Early concept drawing for the Dolphin
Back in the late 1980’s and early 1990’s, when Disney was on an expansion bender, the Swan and Dolphin were emblematic of the new way things were being done at the Mouse House. Michael Eisner and Frank Wells were on a mission. For six decades, Walt Disney Productions accumulated an amazing array of assets and then, inexplicably, allowed them to sit fallow. The new team was here to leverage those assets, pronto.
At Walt Disney World, that meant exploiting the thing they had plenty of: LAND! Disney had plans for that land and was building like mad. The goal was to keep its current customers longer and to attract a new clientele—all while wringing visitors’ pocketbooks tighter than ever before. An explosion of new hotel rooms was just beginning. It was a key part of the new regime’s money-grab strategy.
Of course, the description above is pretty snarky, if not downright cynical. It also isn’t fair. Because, in spite of the ugly way Michael Eisner’s time at Disney ended, there really was a lot of finesse to his expansion program. In the case of the Swan and Dolphin, that finesse came in two main forms.
The first is the most conspicuous: the architecture of the Swan and Dolphin.
Unlike previous large scale hotels like the Polynesian Village or even the Contemporary—both of which plopped guests into hyper-realized fantasy locales in much the same way as the Magic Kingdom’s themed lands—The Swan and Dolphin refused a representational thematic approach. They also are not the “glass and brass” buildings found across from the Orange County Convention Center and throughout the United States (it’s worth noting that fact, as Tishman Realty’s original contract with Disney allowed them to build that sort of uninspired hotel structure as part of this development).
Instead, Eisner set himself on a hiring-spree, engaging the services of so many high profile “starchitects” that his mania warranted an article in a 1991 issue of Time Magazine. For these new Florida hotels, Eisner chose an architect who was fresh off a previous Disney commission, Michael Graves.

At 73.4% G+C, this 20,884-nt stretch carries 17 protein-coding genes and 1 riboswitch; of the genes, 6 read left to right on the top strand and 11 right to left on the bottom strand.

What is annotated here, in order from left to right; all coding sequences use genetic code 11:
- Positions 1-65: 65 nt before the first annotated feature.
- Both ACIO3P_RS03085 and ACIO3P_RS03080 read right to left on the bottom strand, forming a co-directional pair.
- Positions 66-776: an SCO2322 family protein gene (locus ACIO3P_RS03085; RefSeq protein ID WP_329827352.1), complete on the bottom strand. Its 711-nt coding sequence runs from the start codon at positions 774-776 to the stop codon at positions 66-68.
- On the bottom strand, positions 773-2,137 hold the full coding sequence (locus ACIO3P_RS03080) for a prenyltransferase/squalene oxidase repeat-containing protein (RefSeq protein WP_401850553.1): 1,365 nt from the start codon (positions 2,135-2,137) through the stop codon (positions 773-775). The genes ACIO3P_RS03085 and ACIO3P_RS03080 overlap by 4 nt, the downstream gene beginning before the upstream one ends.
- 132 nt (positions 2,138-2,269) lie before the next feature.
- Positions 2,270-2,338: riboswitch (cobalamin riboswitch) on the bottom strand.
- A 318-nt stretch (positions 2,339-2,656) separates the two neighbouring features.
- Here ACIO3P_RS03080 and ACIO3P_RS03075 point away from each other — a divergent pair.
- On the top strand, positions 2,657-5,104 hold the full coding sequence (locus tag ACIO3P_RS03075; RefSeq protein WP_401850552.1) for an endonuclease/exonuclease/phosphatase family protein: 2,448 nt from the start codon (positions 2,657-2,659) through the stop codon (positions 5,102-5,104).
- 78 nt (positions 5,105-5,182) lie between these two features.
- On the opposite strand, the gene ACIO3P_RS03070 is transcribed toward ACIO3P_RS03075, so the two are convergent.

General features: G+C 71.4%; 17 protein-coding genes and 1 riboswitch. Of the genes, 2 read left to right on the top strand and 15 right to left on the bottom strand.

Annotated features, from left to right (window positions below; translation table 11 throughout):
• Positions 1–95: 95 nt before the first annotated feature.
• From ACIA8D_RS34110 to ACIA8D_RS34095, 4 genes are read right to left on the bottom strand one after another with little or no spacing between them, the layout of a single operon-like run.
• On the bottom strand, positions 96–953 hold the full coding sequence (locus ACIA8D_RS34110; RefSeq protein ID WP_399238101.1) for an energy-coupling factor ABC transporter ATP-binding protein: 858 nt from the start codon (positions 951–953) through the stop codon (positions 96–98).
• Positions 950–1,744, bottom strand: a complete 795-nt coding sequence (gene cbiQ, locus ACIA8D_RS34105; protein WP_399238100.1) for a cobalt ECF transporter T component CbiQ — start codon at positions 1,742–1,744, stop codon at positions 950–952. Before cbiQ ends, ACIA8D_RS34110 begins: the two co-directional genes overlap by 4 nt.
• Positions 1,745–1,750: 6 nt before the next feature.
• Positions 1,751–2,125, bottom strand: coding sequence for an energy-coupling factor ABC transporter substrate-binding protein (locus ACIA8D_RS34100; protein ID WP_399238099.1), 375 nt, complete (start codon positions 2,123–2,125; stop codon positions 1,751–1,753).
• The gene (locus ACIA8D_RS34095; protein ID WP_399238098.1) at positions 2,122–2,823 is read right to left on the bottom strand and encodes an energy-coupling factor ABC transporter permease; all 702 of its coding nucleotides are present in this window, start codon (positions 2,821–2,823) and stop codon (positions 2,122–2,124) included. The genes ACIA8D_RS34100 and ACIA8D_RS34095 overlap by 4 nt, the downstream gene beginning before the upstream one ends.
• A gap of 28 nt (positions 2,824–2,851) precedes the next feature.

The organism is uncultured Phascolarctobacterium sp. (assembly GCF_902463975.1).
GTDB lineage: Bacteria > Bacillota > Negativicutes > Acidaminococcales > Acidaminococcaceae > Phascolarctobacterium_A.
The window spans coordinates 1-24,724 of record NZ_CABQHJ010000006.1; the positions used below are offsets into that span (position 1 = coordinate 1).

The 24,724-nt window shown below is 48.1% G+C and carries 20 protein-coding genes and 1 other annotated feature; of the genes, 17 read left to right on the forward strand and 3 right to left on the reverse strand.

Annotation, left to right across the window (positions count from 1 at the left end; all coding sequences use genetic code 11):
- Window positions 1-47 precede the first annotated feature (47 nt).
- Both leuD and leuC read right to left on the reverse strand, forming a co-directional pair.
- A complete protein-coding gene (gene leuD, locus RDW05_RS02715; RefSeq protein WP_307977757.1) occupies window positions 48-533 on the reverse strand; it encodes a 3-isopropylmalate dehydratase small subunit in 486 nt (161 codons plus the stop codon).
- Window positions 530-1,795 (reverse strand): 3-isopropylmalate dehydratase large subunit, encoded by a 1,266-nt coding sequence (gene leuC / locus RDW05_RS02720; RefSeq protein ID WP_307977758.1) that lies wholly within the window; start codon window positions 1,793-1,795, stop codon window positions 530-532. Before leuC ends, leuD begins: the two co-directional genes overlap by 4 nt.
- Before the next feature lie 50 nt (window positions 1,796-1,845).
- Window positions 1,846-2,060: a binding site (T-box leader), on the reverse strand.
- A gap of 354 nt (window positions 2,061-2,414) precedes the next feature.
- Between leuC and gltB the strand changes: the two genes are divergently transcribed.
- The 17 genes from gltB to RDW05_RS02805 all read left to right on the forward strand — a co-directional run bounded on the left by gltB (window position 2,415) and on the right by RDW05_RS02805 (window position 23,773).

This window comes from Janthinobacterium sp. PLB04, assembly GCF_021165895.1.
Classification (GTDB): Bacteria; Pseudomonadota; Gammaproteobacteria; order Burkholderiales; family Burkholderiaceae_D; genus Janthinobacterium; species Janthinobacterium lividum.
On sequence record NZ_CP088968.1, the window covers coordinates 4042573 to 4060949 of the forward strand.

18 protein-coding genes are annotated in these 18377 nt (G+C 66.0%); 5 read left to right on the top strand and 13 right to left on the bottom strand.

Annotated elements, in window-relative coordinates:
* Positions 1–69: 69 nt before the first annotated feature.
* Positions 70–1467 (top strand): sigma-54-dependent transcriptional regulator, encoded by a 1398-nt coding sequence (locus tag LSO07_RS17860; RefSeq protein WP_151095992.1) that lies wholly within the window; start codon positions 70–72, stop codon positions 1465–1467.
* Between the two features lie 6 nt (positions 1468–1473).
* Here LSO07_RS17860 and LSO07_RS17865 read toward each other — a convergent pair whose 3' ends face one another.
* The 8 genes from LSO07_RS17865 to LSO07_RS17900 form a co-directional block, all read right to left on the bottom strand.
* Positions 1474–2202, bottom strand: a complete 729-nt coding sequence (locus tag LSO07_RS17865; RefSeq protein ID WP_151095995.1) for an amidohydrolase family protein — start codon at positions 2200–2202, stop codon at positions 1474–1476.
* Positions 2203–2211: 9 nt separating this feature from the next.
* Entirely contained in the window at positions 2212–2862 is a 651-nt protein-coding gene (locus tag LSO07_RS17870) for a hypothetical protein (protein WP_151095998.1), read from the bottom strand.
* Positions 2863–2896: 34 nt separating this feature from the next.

Model of The Walt Disney Company corporate
headquarters in Burbank
Graves's designs for room furnishings in the hotels
The second bit of finesse Eisner employed with the Swan and Dolphin is only slightly less apparent, but far more impactful: the hotels’ siting on Disney property and the subsequent development of this new expansion area.
When Walt Disney World debuted in 1971, it featured a Disneyland-style theme park buried deep within the Central Florida wilderness. This Magic Kingdom anchored a sprawling Seven Seas Lagoon that featured two large hotels, each one serving Disney’s guests and framing the Walt Disney World experience. This was Phase One, a world of its own, seemingly-complete, right down to the white sand beaches, man-made waves, and monorail-themed cocktails.
Flash forward eleven years later to the opening of EPCOT Center. For the billion dollars spent to create this massive project, absent was the peripheral development found along Phase One’s lagoon. For the entirety of the 1980’s, EPCOT Center, the harbinger of the world of tomorrow, stood alone in its swamp, miles distant from the Hawaiian luaus, buzzing watercraft, and hotel rooms that surrounded the Magic Kingdom and meant money in the bank for Disney.